Christmas. “It’s the most wonderful time of the year…” A holiday so magnificent and cheerful the entire country turns into Walt Disney World. Who doesn’t love Christmas? I mean come on, you’d have to have a frozen heart not to love Christmas, right?
Wrong. Christmas is beautiful in Hallmark movies. The way lights dance off of freshly fallen snow and children and adults alike hold hands and dance around the tree with a fire burning ever so brightly is enough to warm even the coldest of hearts. Not loving Christmas doesn’t mean I have no love in my life. I have family and friends that care deeply about me, and I about them, but that doesn’t change the fact that Christmas doesn’t bring light into my eyes the way a video of a baby wearing glasses for the first time does.
When I was a kid I was filled with joy and wonder by the gifts Santa left under the tree and putting the ornaments in exactly the right place on the tree. Somewhere along the way that no longer filled me with happiness, and that is okay. About four to six percent of people experience Winter Depression or Seasonal Affective Disorder (SAD); for some, Christmas is the one thing that truly brings them joy during the long, cold winter months. Suicide rates jump dramatically around the holiday season because it’s hard to feel heard when you are hurting during a joyous time. For others, constantly being surrounded by the happiness and holly-jolliness of everyone around them makes them feel insignificant.
Christmas isn’t my thing. It doesn’t give me a warm feeling in the pit of my stomach. That doesn’t mean I want to take away anyone else’s joy. Just because our Opinions Editor doesn’t like to watch football doesn’t mean I don’t enjoy cheering my lungs out for my team; that would be ludicrous. It’s the same thing at Christmas. My opinion of the holidays doesn’t– or shouldn’t– affect anyone else. It’s deeply personal. Sometimes people give me a pass because my dad passed away at Christmas time, but I don’t need anyone’s permission to dislike a holiday. By saying that, I am reduced to something that happened to me. Not my own understanding of the world. I am not the sublimation of the passing of my dad. I do miss him, and some part of my disdain for all things holly-jolly does stem from the pain and grief I feel during the holidays, but that’s not the only reason. I can’t explain where it started or why I don’t find the same 12 songs playing over and over on the radio comforting. The thing is though, I shouldn’t have to.
“About four to six percent of people experience winter depression or seasonal affective disorder (SAD); for some, Christmas is the one thing that truly brings them joy during the long, cold winter months.” PHOTO / Rodolfo Marques on Unsplash
What I, and so many other people, need is grace. I would never dream of telling my roommates they can’t listen to Christmas music in our apartment or that they can’t put up a tree. That makes them happy and brings them joy. I would never tell a child that the idea of Santa is illogical and take that magic away from them. My heart is not three sizes too small, nor am I Ebeneezer Scrooge. However, every single year while I grit and bear it, people that hear me say any of this automatically take personal offence and jump to call me a bah humbug or a Grinch.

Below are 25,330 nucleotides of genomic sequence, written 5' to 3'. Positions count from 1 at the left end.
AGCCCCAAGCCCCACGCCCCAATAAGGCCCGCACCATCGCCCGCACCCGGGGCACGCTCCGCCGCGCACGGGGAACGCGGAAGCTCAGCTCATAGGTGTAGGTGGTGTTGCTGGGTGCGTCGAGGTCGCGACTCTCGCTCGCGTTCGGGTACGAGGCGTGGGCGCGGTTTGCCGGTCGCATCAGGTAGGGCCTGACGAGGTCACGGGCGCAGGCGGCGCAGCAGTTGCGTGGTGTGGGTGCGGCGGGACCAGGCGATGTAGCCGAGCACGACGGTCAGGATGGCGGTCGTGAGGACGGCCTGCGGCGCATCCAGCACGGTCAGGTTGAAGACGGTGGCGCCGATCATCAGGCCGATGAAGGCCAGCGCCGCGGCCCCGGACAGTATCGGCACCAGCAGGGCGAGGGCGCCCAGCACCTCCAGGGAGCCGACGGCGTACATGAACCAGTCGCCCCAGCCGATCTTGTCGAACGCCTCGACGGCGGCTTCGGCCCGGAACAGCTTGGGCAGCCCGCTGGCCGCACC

I try to sing along with a smile on my face when Mariah Carey comes on the radio for the 400th time in an hour so I don’t get crucified for ruining the spirit of Christmas. If you honestly believe telling me I’m the reason there isn’t world peace makes me want to do a complete 180 and become Mrs. Claus, you should really re-evaluate your interpersonal skills.
One of my favorite 3-year-olds asked me if he could make me a Thanksgiving card instead of a Christmas card this year because he knew I liked Thanksgiving better. This did not change the fact that he put the tree up in his room in August and it doesn’t mean that I won’t listen to him tell me all about his visit with Santa. It means he has compassion for other people. He may not get it, but I don’t need him too. I fully believe that if a 3-year-old can do that, adults can too.
Christmas is about the coming of the Christ Child. It’s about being with family and friends and sharing love and joy with one another. Compassion, love and kindness are at the roots of the Christmas story. This Christmas, don’t look through people. Notice and love the people who step out of church to hide in the bathroom away from the bells and smells of the holidays. Respect our space and need to have a solace away from the festivities in the same way that we respect your need to celebrate. We aren’t being miserable on purpose and we aren’t intentionally ruining “the most wonderful time of the year,” it’s just not for us. Try passing the eggnog instead of judgement, and we’ll be with you in a couple of months.